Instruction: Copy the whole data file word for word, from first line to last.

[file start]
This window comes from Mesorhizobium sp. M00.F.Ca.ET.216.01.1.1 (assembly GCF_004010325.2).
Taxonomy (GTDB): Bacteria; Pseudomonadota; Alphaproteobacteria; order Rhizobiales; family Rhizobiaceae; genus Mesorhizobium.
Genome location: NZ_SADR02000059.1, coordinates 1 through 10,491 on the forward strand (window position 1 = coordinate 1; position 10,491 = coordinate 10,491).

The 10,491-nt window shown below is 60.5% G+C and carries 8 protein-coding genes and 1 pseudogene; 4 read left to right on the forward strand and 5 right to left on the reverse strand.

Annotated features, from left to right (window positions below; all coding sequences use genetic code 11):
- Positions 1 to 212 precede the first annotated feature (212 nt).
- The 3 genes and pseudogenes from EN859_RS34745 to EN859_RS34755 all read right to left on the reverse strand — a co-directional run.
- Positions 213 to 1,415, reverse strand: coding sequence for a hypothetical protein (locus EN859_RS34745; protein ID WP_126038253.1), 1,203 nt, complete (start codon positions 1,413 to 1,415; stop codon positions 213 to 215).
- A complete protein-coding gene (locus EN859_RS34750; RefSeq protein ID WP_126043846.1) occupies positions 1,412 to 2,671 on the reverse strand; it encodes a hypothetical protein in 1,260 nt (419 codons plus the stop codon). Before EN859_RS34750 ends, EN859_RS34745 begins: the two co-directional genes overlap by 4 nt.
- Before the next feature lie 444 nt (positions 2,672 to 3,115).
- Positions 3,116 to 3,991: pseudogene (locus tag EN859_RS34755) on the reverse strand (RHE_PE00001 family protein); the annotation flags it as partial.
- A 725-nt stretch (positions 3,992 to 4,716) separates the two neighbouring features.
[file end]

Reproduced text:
This window comes from Mesorhizobium sp. M00.F.Ca.ET.216.01.1.1 (assembly GCF_004010325.2).
Taxonomy (GTDB): Bacteria; Pseudomonadota; Alphaproteobacteria; order Rhizobiales; family Rhizobiaceae; genus Mesorhizobium.
Genome location: NZ_SADR02000059.1, coordinates 1 through 10,491 on the forward strand (window position 1 = coordinate 1; position 10,491 = coordinate 10,491).

The 10,491-nt window shown below is 60.5% G+C and carries 8 protein-coding genes and 1 pseudogene; 4 read left to right on the forward strand and 5 right to left on the reverse strand.

Annotated features, from left to right (window positions below; all coding sequences use genetic code 11):
- Positions 1 to 212 precede the first annotated feature (212 nt).
- The 3 genes and pseudogenes from EN859_RS34745 to EN859_RS34755 all read right to left on the reverse strand — a co-directional run.
- Positions 213 to 1,415, reverse strand: coding sequence for a hypothetical protein (locus EN859_RS34745; protein ID WP_126038253.1), 1,203 nt, complete (start codon positions 1,413 to 1,415; stop codon positions 213 to 215).
- A complete protein-coding gene (locus EN859_RS34750; RefSeq protein ID WP_126043846.1) occupies positions 1,412 to 2,671 on the reverse strand; it encodes a hypothetical protein in 1,260 nt (419 codons plus the stop codon). Before EN859_RS34750 ends, EN859_RS34745 begins: the two co-directional genes overlap by 4 nt.
- Before the next feature lie 444 nt (positions 2,672 to 3,115).
- Positions 3,116 to 3,991: pseudogene (locus tag EN859_RS34755) on the reverse strand (RHE_PE00001 family protein); the annotation flags it as partial.
- A 725-nt stretch (positions 3,992 to 4,716) separates the two neighbouring features.